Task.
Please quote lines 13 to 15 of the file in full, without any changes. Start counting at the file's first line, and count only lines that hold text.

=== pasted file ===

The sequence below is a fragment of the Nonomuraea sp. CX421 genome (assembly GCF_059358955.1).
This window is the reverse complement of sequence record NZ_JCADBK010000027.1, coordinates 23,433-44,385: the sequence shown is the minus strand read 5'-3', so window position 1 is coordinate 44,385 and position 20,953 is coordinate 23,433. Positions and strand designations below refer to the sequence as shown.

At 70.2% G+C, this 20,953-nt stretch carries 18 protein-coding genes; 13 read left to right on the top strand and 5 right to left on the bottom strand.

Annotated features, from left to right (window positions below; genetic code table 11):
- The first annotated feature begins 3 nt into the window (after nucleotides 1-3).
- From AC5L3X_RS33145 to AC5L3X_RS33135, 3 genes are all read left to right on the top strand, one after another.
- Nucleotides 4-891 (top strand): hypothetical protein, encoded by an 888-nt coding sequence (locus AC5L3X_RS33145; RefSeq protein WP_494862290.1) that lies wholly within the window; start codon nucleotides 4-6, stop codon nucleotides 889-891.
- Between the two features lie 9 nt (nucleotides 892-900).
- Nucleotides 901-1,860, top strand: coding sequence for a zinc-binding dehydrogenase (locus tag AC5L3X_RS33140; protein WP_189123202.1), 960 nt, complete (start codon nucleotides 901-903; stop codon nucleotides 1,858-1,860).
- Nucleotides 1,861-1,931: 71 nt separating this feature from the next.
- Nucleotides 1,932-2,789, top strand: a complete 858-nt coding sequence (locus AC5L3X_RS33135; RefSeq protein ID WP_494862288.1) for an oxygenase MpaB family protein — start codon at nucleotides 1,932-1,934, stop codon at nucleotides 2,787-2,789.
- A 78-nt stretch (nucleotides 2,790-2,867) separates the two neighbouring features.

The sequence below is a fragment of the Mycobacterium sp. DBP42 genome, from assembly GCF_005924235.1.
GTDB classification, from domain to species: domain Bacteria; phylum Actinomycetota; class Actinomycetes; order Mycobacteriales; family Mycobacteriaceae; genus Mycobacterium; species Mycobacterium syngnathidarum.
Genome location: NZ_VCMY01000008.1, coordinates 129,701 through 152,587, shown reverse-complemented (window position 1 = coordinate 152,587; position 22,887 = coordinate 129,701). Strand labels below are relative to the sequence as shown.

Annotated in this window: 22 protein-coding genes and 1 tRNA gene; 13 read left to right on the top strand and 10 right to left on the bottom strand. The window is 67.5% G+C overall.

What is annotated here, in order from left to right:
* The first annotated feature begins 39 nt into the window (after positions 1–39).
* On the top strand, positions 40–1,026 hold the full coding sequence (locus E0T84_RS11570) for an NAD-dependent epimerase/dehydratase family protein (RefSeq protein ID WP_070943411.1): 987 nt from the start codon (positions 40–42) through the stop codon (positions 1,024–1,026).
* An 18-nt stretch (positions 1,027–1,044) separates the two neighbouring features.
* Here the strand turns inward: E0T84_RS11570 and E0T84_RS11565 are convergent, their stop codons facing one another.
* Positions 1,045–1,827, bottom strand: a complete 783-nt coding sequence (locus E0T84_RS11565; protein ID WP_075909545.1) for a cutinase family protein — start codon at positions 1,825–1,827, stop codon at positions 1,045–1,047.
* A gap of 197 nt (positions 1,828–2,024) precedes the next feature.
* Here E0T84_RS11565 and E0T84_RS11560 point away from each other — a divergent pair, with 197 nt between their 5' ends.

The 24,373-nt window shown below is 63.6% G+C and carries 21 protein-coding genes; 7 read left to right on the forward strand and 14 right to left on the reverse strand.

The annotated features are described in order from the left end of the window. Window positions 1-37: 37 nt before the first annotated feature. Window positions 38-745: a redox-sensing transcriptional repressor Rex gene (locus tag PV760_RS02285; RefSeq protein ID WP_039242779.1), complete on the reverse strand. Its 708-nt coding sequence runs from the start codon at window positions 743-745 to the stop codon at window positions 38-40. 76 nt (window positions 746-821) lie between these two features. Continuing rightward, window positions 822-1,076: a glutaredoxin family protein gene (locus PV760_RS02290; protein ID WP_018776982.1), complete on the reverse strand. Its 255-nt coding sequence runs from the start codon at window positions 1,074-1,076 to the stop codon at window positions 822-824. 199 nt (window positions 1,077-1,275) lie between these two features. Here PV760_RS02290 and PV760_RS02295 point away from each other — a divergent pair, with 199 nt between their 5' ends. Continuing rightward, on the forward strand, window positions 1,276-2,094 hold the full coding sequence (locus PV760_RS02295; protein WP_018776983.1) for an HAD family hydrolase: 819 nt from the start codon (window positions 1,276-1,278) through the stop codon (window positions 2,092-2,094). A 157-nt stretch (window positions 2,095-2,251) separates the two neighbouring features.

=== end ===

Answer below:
The sequence below is a fragment of the Mycobacterium sp. DBP42 genome, from assembly GCF_005924235.1.
GTDB classification, from domain to species: domain Bacteria; phylum Actinomycetota; class Actinomycetes; order Mycobacteriales; family Mycobacteriaceae; genus Mycobacterium; species Mycobacterium syngnathidarum.
Genome location: NZ_VCMY01000008.1, coordinates 129,701 through 152,587, shown reverse-complemented (window position 1 = coordinate 152,587; position 22,887 = coordinate 129,701). Strand labels below are relative to the sequence as shown.